Tag Archives: brand agency

The Art of Embracing Change

One of our writers lives in a neighborhood where the city is in the middle of a huge tree-planting project. Their streets had lost a great deal of canopy when Hurricane Irma came through a few years ago, and the shady covered roads had lost a bit of their charm. Almost as soon as the project started, however, neighbors had complaints. “Trees are messy,” and “I never asked for a tree” were popular complaints as were the responses from excited residents who couldn’t understand why anyone would be resistant to nature. In most cases it wasn’t the tree itself that was a problem for any one neighbor as much as the unexpected change to the city-owned property in front of their homes.

As human beings, we’re all somewhat resistant to change – especially when we’re in a situation that “works” for us. It is a instinctual behavior developed over centuries to help us know how to survive harsh winters, how to avoid poisonous berries, and later, how to stay away from the dangers of gas station sushi. Embracing change is a skill that can be learned like anything else.

Start by identifying your emotions. Does the change make you mad? Worried? Anxious? Confused? Then, locate the source of that feeling. For our story above, some neighbors were mad that no one had contacted them to let them know the project was taking place. Others were worried trees would be planted too close to power lines. Some were confused about how the city chose certain types of trees [all native species]. These were all concerns that could be easily answered once the feeling of resistance was identified.

That’s not always enough for some people. Many of us like to hold on to things out of tradition or memory. Sometimes the logical answer doesn’t solve the emotional dilemma. In those cases, one of the most powerful exercises to try in the attempt to accept change is to take all the people out of the equation. That may sound strange at first, but consider the following: a resident doesn’t want a tree because, well, they just don’t. The city wants one because it cools streets and improves property value. Take the people out of that situation and what’s left is the tree. What would the tree want? Is the tree really asking for too much? “Mysteriously” and anonymously, the trees on our writer’s street all showed up one morning with name tags and a thank you note that went something like this… Hi! I’m Trevor. I’m a Florida Pigeon Plum and I am super grateful for this friendly piece of soil you’ve given me to grow and be part of your home. I’m great at holding orchids in my branches, I don’t require a lot of water, and I’m pretty strong against hurricanes once my roots grow in. Thank you for being my friend. The neighbors who had been protesting having the trees removed withdrew their complaints. By taking the idea of a winner and loser out of the equation, the change was easier to accept.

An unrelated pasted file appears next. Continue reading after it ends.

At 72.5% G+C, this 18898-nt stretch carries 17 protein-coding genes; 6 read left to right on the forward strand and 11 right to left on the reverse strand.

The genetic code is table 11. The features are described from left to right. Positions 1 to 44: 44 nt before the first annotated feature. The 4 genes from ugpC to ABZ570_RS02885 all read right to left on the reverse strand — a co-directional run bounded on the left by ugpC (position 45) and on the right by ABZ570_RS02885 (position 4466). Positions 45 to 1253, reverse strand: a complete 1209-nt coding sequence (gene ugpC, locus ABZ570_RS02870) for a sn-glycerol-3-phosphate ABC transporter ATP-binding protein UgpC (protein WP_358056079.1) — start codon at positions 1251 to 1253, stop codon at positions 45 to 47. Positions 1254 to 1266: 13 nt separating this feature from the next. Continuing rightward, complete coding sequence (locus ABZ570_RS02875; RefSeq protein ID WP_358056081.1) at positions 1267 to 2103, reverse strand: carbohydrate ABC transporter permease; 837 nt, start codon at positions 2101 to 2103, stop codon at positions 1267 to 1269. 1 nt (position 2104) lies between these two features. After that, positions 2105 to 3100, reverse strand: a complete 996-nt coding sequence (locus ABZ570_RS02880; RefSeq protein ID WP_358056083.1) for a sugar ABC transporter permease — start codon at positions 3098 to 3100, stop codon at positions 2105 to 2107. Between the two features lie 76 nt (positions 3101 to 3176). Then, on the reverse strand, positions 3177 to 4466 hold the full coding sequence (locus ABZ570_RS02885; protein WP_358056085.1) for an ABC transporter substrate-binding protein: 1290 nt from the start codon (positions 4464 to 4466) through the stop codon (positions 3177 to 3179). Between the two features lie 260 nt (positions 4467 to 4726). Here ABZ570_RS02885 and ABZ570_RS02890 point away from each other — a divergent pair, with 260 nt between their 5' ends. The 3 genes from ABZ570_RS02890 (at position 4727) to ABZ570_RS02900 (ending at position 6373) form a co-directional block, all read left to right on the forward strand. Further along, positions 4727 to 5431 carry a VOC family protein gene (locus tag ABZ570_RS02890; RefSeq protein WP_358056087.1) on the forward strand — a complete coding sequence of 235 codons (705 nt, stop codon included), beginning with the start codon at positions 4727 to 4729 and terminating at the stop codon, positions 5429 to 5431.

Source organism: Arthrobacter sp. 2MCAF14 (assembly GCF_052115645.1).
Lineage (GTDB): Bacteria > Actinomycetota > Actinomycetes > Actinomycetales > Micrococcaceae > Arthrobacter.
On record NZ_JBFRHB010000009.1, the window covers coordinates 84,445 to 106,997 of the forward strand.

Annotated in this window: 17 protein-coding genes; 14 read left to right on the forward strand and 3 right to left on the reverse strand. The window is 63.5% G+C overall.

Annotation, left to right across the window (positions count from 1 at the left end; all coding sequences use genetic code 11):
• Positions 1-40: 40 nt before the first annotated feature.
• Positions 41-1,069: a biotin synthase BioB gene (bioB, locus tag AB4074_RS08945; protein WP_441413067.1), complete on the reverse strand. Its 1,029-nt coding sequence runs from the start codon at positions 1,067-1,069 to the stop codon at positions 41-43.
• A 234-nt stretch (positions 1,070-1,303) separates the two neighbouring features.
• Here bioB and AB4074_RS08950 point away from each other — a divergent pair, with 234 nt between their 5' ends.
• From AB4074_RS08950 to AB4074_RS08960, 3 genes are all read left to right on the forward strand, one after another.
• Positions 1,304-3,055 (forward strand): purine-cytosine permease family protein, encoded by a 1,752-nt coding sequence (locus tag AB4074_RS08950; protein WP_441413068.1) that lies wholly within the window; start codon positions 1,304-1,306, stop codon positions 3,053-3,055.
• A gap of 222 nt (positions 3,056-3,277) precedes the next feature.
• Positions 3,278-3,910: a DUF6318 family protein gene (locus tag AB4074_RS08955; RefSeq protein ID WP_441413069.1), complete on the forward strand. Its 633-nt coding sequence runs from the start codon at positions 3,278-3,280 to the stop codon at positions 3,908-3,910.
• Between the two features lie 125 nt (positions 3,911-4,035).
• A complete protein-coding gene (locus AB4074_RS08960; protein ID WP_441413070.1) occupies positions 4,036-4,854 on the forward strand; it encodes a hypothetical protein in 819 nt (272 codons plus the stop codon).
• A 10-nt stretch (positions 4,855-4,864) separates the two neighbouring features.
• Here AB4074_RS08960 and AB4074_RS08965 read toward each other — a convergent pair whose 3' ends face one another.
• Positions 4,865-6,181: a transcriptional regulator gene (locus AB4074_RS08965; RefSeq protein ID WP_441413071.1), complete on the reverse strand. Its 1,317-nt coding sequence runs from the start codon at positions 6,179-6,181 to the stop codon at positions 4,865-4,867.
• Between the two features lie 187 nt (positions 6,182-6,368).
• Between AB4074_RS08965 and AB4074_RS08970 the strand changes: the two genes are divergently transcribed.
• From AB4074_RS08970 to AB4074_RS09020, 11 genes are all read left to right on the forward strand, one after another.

Our lives have changed a ton recently. They’re going to keep changing for the foreseeable future. The choice we have is in how we manage those changes. Recognizing resistance is how we accept change. Learning to accept change is how we grow.

Top Honors From The ADDY Awards

For the third year in a row, the entire helium creative team was incredibly proud to receive the Best in Show Award from the 2020 ADDY Awards from the Ft. Lauderdale-West Palm Beach chapter of the American Advertising Federation (AAF). This year, it was our work on 57 Ocean – an ultra-luxury beachfront residential property located on Miami Beach’s prestigious Millionaire’s Row.  

ADDY Awards

helium created award-winning video and web components for this high-end campaign, but it was the 57 Ocean neighborhood brochure [ahem, print is not dead] that took home the top award of the entire event.


A bold, contemporary new future that is still in touch with the glitter of its storied past – this was the direction we brought to life across this printed piece that highlights the property’s surrounding neighborhood. Commentary from historians, archival photos, modern-day imagery, and drone photography all came together in a comprehensive guide of restaurants, culture, nightlife, and more. Using several sheets of specialty textured paper by Mohawk, we created two companion books for 57 Ocean: The Wellness Guide and The Neighborhood Brochure. Thanks to Bellak for printing these brochures. The end pieces are thoughtful, tactile and sophisticated.

Books for 57 Ocean


57 Ocean – Neighborhood Brochure 

DIRT Website 

Angie’s Epicurean Brand Development 

Sanctu  – Brand Development

ROK  – Brand Development


57 Ocean – Website 

57 Ocean – Video

An Idea Studio